Gandhi’s pair of gold-plated spectacles, left in a letterbox, sold for $340k in UK auction

“A pair of early 20th century c1920 gold plated circular rimmed spectacles by repute owned and worn by Mahatma Gandhi,” notes the auction lot details.
Mahatma Gandhi laughing

A pair of gold-plated glasses worn by Mahatma Gandhi and presented as a gift in the 1900s has been sold in Britain for £260,000 (about 288,000 euros, $340,000), an auction house said Friday. The auction price has broken all records for a UK auction house by selling for 260,000 pounds.

“We found them just four weeks ago in our letterbox, left there by a gentleman whose uncle had been given them by Gandhi himself,” East Bristol Auctions wrote on Instagram after the sale late.

“An incredible result for an incredible item! Thanks to all those who bid,” he added.

Watch the auction sale here:

The lot for auction was titled “Pair of Mahatma Gandhi’s Personal Spectacles” and formed part of the auctioneers’ Military, History and Classic Cars online sale.

“A pair of early 20th century c1920 gold plated circular rimmed spectacles by repute owned and worn by Mahatma Gandhi,” notes the auction lot details.

“The spectacles of usual form, with sprung gold plated arms and prescription lenses. Jointed by a gold plated nose bar, the spectacles formed an important and somewhat iconic part of Gandhi’s overall appearance. It was known that he would often give away his old or unwanted pairs to those in need or those who had helped him. A rare and important pair of spectacles,” it notes.

“The uncle working for British Petroleum at the time and was stationed in South Africa, and it can be presumed that these were gifted by way of thanks from Gandhi for some good deed. A note from the vendor is included,” the auction lot adds.

The glasses were estimated to fetch between 10,000 pounds and 15,000 pounds but the online bids for the lot kept multiplying to finally go under the hammer of the six-figure sum.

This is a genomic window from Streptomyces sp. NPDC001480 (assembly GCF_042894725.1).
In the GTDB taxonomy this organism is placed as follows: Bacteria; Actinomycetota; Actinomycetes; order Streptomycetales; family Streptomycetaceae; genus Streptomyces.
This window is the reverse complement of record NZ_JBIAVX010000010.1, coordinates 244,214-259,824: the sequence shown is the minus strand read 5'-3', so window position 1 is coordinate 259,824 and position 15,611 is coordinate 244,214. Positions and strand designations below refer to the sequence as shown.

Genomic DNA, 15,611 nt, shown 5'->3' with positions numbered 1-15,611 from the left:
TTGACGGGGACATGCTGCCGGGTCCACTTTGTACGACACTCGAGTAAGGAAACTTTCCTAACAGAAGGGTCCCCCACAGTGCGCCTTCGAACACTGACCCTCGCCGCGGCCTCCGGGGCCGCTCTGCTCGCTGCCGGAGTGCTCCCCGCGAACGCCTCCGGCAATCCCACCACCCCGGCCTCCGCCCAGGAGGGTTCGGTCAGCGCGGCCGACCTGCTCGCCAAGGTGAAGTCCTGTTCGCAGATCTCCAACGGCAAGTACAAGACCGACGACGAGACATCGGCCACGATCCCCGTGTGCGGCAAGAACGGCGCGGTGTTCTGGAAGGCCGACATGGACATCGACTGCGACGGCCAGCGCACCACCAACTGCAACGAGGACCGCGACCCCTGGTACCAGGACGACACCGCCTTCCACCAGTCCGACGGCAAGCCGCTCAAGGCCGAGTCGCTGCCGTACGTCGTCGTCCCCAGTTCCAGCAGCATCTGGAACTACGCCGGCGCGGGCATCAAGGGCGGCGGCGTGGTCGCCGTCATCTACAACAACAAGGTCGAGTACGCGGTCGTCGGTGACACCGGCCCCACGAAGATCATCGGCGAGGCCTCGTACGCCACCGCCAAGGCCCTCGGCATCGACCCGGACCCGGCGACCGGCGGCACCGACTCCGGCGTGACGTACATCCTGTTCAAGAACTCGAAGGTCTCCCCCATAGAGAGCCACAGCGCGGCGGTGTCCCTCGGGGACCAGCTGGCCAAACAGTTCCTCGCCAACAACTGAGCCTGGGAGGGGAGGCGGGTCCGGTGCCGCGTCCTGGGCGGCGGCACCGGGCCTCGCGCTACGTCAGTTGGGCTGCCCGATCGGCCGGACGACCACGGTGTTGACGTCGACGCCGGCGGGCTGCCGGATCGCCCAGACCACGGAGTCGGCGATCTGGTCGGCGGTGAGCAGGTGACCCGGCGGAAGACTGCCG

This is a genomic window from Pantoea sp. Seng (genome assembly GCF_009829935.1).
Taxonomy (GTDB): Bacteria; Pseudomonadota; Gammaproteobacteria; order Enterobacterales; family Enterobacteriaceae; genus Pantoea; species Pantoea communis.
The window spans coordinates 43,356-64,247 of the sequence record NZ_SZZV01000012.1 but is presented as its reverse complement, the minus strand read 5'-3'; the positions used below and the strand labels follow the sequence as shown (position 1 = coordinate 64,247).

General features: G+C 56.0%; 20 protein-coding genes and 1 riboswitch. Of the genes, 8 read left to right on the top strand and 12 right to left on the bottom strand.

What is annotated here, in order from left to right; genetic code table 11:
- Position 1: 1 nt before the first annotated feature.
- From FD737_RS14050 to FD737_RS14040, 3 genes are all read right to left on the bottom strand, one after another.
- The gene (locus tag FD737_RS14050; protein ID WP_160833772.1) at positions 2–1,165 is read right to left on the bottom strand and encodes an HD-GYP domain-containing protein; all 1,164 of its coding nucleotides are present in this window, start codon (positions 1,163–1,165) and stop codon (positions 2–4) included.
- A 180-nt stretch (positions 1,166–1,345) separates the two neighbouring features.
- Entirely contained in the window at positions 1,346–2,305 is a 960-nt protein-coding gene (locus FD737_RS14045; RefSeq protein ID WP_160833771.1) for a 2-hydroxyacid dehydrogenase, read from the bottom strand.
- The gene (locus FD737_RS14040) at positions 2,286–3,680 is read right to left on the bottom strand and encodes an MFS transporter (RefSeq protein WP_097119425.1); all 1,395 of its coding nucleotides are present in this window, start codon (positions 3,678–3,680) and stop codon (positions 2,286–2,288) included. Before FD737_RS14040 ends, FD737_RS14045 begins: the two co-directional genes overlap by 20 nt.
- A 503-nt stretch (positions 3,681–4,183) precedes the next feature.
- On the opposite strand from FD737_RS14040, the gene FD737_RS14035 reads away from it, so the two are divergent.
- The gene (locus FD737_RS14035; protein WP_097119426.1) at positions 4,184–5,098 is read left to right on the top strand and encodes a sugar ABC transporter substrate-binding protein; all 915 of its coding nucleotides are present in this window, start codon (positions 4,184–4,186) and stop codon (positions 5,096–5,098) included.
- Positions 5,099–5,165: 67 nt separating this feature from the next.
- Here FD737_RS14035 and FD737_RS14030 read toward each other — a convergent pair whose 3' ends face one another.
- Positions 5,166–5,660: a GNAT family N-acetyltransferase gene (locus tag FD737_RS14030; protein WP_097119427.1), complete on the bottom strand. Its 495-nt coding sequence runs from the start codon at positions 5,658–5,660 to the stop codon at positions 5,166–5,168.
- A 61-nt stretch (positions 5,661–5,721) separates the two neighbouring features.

The glasses are said to have been in the family of the unnamed elderly gentleman vendor in England, who was told by his father that they were a gift to his uncle when he was working for British Petroleum in South Africa between 1910 and 1930.

“The vendor’s uncle definitely worked for British Petroleum in South Africa, and I believe Gandhi didn’t wear glasses until the late 1910s early 1920s,” said Auctioneer Andrew Stowe in reference to the provenance of the glasses, which are likely to be one of Gandhi’s earliest pairs during his time in South Africa.

Gandhi was known to have handed over his personal items as gifts to admirers and a number of similar items have emerged on the auction circuit over the years.

East Bristol Auctions in Hanham, south-west England, had earlier said that they were pleasantly surprised to find that the spectacles, dropped through their letterbox in an envelope, may have such a rich history behind it.

Gandhi became synonymous with the iconic round-rimmed Windsor-style glasses, common during the period when he was studying law in England in the late 1800s and 1900s. While initially used infrequently, the glasses became a regular feature during the national movement and Gandhi’s civil disobedience protests in India.

With inputs from agencies

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